this pivot, until we understand the workflow through analysis, until we enable
it with a Digital Coach, until we understand the architecture and design of the
performance support pyramid, criticality, and all the things we talked about in
so many podcasts before, we’re never going to get into those higher levels of
Kirkpatrick and Phillips. We can talk about them all we want, but when we go to
the C-suite, those leaders who demand these metrics are going to poke and shoot
holes in them.
The exciting thing I like about what we do and about these
podcasts, about the clients we’re blessed to work with and folks like you,
Sara, is that we know that the future in this is now. It’s no longer something
to talk about. It’s no longer something to walk away from. Yes, it’s hard, but
it’s doable. Sara, I love what you say sometimes: I think we’ve made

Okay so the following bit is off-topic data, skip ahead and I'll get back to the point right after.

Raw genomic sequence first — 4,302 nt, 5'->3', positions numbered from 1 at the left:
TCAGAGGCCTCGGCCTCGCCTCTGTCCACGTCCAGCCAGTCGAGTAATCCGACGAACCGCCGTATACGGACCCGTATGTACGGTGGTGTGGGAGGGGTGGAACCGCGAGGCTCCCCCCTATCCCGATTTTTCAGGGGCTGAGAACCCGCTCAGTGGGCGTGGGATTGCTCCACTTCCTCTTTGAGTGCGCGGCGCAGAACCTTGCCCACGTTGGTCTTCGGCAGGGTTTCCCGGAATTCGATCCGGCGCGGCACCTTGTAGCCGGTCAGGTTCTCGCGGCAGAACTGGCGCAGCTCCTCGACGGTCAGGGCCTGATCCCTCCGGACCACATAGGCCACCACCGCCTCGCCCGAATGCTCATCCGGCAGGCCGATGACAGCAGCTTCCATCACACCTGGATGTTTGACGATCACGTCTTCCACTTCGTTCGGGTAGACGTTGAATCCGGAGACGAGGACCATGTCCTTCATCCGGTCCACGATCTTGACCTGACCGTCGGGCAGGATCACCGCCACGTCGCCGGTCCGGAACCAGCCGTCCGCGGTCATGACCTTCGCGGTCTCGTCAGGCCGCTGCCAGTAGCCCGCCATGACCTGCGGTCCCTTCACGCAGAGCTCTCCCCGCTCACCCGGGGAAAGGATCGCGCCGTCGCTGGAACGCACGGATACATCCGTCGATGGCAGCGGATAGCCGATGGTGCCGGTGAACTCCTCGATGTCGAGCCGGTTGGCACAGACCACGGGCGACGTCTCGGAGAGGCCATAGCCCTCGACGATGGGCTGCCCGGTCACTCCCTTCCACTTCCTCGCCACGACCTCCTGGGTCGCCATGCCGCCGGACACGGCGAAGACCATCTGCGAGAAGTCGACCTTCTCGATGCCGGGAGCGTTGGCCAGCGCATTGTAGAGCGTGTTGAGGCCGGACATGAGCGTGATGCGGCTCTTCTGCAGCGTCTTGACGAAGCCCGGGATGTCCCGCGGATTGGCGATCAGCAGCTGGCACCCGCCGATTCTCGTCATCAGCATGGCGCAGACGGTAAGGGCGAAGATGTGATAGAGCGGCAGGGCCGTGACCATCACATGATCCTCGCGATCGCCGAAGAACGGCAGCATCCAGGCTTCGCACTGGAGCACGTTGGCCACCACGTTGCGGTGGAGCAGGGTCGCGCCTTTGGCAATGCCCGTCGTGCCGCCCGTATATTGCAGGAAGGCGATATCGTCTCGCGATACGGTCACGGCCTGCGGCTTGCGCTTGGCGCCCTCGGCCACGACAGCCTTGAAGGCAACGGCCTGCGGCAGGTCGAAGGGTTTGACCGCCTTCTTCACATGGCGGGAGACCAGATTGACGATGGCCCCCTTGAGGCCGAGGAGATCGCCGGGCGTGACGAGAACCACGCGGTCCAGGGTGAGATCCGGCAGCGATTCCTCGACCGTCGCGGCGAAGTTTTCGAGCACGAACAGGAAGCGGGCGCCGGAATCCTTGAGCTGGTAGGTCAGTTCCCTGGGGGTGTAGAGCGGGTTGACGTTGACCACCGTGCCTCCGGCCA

measurement harder than it really is. I’ve heard you say that over and over
again. We complicate this, partially because we don’t understand the narrative.
It gets simpler when you understand it from this perspective.
SC: One of the things that Con has been schooling me
on that I’ve been so excited to incorporate into some of our thinking around
measurement is really the partner to performance and productivity, which is the
work stoppage piece. In the example that I gave you earlier when I had a job
change, in the absence of a Digital Coach, what did I do? I made good friends
with the best sales manager in that entire organization. Every time I needed
something, I called him, I emailed him, I texted him, I Slacked him, etc. and